This blog post is the first in a continuing series while I work with a rescued Springer Spaniel in resolving a very frustrating oral behavior.
I’d like to introduce you to Wrigley. “Rigs” as my daughters have nicknamed him is a 2 ½ year old energetic “field” Springer Spaniel. He was adopted by us earlier this year through ESRA (English Springer Rescue America). Rigs was a voluntary surrender because of hardships experienced by the original family. He is a beautiful young man with impressive lineage. Rigs is not our first Springer and I have to admit I am partial to the breed. His mannerisms are typical of a Springer; he’s great with my girls, loves to be with humans, stays close when off-lead, and is not short in the affection category.
One would also assume that because his past was apparently free from abuse, neglect, or other hardships that he would have made a quick, simple, transition into our family. The first two weeks went as well as could be expected. Being a smart dog, Rigs explored his boundaries and pushed them as far as we would allow. He quickly learned the rules of the house and generally complied.
One evening while I was watching TV, I heard a snapping noise coming from Rigs who had taken a spot on the floor at my feet. I was surprised to see that it was being created from him biting his nails. I told him to stop (which he did), let him outside to do his business, crated him when he was done, and went to bed. This activity continued every evening within minutes of the previous night.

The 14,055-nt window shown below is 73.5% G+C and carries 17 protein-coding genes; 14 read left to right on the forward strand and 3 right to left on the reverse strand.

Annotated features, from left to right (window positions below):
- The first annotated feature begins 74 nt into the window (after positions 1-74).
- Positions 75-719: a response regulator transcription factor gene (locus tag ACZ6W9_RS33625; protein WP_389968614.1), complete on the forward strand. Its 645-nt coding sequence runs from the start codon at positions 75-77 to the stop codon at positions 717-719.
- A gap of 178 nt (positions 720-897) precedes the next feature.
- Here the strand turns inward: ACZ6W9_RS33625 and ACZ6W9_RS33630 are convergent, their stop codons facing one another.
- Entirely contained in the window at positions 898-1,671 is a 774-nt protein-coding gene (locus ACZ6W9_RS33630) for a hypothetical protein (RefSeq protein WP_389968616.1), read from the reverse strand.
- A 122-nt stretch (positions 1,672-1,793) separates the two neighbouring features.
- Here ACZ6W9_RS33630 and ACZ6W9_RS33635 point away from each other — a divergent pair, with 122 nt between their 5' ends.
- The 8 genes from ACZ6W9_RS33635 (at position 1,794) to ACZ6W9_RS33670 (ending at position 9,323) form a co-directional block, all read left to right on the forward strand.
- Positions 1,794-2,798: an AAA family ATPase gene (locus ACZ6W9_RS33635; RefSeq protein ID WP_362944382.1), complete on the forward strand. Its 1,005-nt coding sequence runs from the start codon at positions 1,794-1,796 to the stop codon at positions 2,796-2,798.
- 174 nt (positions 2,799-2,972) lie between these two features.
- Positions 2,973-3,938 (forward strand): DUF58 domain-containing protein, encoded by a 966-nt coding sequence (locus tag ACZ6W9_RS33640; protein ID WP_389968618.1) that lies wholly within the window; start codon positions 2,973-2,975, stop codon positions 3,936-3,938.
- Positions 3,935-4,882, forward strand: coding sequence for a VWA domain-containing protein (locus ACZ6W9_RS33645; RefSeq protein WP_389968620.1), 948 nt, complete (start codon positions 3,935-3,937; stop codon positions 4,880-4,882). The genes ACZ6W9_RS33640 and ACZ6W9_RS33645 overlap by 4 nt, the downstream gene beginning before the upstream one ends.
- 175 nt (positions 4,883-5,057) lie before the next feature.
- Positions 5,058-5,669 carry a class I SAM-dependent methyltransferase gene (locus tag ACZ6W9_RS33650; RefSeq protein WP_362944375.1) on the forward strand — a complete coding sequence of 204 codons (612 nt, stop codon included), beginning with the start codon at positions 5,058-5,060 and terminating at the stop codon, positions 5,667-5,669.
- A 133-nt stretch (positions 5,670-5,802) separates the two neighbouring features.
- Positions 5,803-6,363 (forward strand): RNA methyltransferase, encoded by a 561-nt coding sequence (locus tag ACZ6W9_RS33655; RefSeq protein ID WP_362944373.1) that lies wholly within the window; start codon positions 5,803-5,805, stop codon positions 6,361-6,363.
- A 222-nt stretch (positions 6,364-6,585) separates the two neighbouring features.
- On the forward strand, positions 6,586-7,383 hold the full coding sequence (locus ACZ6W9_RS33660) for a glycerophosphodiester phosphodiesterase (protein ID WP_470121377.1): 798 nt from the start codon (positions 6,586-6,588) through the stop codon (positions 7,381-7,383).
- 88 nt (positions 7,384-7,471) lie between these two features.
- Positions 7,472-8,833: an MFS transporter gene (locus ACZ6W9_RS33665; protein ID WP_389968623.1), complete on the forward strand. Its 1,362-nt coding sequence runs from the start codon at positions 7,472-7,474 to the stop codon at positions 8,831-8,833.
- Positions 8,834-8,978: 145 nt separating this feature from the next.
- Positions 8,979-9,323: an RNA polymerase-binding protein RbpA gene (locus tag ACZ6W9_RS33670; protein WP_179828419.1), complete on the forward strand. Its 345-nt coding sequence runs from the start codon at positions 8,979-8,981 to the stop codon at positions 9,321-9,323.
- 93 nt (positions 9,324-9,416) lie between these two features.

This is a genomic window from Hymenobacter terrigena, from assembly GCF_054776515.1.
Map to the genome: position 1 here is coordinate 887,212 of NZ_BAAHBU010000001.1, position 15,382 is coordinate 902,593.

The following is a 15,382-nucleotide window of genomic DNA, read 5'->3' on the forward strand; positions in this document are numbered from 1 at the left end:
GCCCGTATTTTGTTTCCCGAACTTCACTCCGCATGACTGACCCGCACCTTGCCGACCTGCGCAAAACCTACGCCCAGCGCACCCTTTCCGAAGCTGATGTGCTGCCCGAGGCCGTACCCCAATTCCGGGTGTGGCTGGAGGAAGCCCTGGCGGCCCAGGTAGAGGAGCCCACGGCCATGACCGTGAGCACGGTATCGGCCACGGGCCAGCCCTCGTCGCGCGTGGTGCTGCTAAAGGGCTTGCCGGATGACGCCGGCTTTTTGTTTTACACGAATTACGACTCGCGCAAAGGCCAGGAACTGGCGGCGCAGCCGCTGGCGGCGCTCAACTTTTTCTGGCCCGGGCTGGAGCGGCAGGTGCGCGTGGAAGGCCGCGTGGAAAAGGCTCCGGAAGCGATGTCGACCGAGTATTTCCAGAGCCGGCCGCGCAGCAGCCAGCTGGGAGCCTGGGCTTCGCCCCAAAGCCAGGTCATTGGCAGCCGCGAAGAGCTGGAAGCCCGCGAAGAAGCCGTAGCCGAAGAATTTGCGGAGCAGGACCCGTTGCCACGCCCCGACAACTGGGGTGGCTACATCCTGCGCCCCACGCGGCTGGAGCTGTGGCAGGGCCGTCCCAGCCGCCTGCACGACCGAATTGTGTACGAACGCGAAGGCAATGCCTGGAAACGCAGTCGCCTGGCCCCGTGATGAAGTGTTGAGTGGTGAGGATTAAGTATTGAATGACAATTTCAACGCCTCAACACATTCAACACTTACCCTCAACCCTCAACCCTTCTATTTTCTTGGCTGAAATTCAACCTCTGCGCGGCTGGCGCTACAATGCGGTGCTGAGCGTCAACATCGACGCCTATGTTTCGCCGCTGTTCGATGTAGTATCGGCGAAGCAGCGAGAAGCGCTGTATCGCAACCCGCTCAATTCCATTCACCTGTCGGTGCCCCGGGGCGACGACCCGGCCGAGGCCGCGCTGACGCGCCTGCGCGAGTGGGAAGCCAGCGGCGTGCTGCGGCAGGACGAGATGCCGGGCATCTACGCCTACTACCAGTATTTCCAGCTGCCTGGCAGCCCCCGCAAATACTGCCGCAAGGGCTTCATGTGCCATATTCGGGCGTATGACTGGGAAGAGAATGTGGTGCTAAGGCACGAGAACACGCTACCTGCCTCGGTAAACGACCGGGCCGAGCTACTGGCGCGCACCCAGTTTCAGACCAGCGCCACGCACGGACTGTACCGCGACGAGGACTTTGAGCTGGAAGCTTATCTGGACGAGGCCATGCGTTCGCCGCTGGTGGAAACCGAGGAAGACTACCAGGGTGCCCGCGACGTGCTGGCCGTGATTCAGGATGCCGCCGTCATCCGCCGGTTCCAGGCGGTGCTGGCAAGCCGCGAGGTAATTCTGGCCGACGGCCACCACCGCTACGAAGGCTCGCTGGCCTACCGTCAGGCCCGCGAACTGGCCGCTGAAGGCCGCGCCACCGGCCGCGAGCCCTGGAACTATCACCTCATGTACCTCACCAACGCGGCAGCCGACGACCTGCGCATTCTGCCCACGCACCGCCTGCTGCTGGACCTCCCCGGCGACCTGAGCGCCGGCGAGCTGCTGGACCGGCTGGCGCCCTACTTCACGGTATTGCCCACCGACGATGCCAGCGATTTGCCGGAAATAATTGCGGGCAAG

We took Rigs on a weekend Northwood’s camping trip. That first evening, while sitting around the campfire, I heard a familiar but somewhat different sound in the vicinity of Rigs. I thought he was nail biting. It was in fact something different. Rigs was chewing on a ROCK! I immediately pried open his mouth and commanded Rigs to “drop it”. The stone fell from his mouth. I moved the location of his tie-out away from the area. To my surprise, within minutes Rigs was digging up the dirt in the new area and retrieving and chewing on rocks almost as fast as I could take them away from him.
Upon returning home, the rock searching and chewing did not stop. In fact, the activity accelerated and became more driven. Rigs not only targeted natural stones within the yard, but he took a particular interest in the red decorative lava rock which fills the flower beds around the house. It finally progressed to the stage where the command “drop it” solicited a response from Rigs to swallow the stone. A recent vet visit and x-ray revealed he had swallowed a total of three, which fortunately passed naturally over the week.
The oral activity then moved to inside the house. He began to peg his nose to the floor, and any small item that he would intersect would go immediately into his mouth. This could include; lint, a paper scrap, a poly-pocket, or a penny. A survey of our yard would yield an inventory of nondescript colorful bits of paper, plastic, string, and other items I have yet to identify their origin, mixed in with the dog bombs. Although we have done the best we can to “Rigs-proof” our home, retrieving something from his mouth is still an occurrence that happens daily.
This behavior is truly the most confusing and stressful I’ve had to break down and deal with as an owner of an adopted animal. As I work through this challenge with Rigs, I will keep you informed on the steps taken and ideas considered to correct this behavior.